Student nurse Brooke and her partner Dan are sharing their own experiences to speak up for transgender patients
During my first year studying nursing at Derby University I went to a lecture about protected characteristics. Some students had questions about treating transgender patients and, while my lecturer is fantastic and offered the best answers he could, he hadn’t actually had any transgender patients so lacked real-life experience.
After the lecture I spoke to him about my partner Dan, who at that point was two years into his transition. I suggested that Dan’s lived experiences could be beneficial for my cohort to learn from. My lecturer was really enthusiastic about this and we set a date for our first ever talk about transgender patient care.
I knew straight away how important and useful it was that we were sharing our experiences and advice. Everyone was so receptive and we really felt like we’d been able to make a difference.
Since then we have gone on to do talks at many universities, senior schools, hospitals and RCN Congress 2019 and hope to continue to do them.
A topic for everyone
Talking about LGBTQ+ rights (whether you fit in to this group or not) is important. The world has changed a lot from when daily prejudice was experienced back in the 50s, however discrimination is still very much an issue.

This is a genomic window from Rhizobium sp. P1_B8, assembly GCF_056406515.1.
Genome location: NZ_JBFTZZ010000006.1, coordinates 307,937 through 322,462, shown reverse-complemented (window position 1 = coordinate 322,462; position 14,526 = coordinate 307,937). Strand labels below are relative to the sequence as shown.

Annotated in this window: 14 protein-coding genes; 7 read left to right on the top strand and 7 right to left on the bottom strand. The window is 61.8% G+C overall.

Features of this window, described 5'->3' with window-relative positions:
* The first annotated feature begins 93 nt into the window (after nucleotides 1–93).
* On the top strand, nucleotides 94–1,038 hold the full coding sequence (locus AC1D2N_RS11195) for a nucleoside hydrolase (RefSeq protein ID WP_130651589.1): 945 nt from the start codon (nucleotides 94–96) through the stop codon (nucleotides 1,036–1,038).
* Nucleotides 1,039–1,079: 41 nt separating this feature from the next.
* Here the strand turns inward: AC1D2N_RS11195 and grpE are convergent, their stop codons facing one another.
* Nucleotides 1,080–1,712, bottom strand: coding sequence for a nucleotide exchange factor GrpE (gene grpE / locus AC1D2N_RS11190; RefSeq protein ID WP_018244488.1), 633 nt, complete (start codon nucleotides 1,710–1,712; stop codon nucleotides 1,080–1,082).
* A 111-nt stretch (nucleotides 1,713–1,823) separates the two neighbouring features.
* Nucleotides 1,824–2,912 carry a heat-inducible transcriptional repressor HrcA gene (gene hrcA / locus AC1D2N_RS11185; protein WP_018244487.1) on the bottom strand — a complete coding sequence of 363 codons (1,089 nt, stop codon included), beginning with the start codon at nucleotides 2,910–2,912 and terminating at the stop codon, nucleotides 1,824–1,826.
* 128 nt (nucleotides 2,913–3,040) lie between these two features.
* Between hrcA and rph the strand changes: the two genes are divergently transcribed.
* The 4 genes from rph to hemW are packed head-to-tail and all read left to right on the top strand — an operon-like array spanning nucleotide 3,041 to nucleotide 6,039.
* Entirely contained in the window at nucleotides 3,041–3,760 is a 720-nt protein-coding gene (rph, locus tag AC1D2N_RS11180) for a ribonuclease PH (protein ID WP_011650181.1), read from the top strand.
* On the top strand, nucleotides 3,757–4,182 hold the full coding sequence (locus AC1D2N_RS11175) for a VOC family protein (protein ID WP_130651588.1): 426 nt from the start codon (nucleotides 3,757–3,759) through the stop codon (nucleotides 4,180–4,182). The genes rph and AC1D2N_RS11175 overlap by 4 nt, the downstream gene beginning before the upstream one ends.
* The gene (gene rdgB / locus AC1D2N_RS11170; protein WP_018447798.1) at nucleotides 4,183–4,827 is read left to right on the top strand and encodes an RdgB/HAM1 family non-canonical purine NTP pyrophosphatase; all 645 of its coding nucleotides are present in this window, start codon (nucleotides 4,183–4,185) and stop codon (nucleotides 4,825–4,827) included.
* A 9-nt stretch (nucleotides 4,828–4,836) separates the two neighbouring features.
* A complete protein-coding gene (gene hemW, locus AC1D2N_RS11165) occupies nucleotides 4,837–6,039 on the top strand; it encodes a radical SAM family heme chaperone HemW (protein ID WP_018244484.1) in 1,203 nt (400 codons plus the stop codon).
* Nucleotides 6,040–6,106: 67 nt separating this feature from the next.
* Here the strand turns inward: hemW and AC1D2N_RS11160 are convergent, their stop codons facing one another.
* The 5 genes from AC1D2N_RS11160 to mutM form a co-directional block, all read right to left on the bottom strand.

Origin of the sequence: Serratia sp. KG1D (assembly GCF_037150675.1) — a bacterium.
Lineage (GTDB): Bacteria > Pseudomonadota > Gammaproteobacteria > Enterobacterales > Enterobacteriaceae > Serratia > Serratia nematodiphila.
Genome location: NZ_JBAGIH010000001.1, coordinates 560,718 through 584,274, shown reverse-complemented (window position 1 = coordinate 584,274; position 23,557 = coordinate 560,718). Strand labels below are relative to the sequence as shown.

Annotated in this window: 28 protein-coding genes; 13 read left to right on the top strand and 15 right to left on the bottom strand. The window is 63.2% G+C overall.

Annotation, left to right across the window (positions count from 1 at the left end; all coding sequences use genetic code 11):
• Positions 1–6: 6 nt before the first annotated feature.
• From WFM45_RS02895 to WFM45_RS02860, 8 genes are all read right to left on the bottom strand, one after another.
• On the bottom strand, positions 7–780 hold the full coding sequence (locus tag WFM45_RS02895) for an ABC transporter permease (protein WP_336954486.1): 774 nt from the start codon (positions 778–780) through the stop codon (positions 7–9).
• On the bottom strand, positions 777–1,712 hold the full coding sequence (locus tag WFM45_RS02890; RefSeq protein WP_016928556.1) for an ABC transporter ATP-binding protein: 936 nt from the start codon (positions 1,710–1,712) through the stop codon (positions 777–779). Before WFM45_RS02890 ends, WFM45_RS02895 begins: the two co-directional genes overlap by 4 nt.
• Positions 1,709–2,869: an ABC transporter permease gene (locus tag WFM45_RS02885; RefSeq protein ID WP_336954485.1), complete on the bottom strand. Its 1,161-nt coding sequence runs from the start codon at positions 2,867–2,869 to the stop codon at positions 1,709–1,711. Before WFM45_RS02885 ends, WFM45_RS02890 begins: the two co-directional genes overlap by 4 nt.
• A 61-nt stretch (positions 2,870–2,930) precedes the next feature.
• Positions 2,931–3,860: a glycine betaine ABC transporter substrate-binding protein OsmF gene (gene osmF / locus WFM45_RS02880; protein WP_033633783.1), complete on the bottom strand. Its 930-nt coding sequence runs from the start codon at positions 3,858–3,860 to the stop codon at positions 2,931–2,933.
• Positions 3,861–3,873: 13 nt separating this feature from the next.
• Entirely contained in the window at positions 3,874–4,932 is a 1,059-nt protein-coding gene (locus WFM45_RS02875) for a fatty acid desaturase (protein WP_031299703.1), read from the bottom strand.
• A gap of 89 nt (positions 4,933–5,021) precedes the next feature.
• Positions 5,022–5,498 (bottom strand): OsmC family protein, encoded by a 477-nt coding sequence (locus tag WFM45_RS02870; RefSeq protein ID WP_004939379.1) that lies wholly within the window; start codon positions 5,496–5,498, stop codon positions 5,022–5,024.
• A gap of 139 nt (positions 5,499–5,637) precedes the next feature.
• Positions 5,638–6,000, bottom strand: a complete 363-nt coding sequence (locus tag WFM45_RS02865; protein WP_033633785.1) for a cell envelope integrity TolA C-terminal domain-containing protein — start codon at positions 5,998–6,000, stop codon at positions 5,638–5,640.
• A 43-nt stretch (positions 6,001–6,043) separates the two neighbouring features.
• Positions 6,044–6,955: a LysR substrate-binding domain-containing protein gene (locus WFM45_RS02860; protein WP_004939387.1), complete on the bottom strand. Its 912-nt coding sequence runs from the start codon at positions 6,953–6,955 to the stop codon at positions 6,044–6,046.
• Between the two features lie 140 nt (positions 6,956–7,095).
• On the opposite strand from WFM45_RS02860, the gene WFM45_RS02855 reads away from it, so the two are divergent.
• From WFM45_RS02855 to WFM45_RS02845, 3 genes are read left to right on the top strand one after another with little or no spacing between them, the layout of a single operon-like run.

Stonewall, a charity that campaigns for the equality of LGBTQ+ people across the UK, reported that two in five transgender people have suffered a hate crime due to their gender identity in the last year alone. Unfortunately, Dan and some close friends are part of this statistic.
The world of health care is no different and unfortunately there is still a lot of discrimination within the NHS. Dan and I have heard countless stories of staff misgendering patients (using the wrong pronouns) and refusing or making treatment difficult.
A question of health
Being with Dan has shown me how hard some people have to fight to be heard and accepted for who they truly are. And we have learned together that navigating the NHS when you are transgender can be really difficult.
Early on in his transition Dan was advised by his clinician at the gender clinic that he would need to become a “professional patient”. This means having an understanding of the hormones he takes, his bloods and the range they should fall in, etc. This is because he can’t necessarily always rely on every health care professional to be fully knowledgeable about this.
Outside of treatment related to transitioning, transgender patients – like any patient – may also need to access health care for any number of reasons. And there may be extra sensitivities surrounding these.
For example, transgender men may never be invited for cervical screenings, and similarly transgender women may never have had a prostrate exam. These examinations can be lifesaving but are often overlooked.
When transgender patients do undergo such exams, this can cause quite dysphoric thoughts and can have an effect on mental health so an understanding of this and a sensitive approach is vital.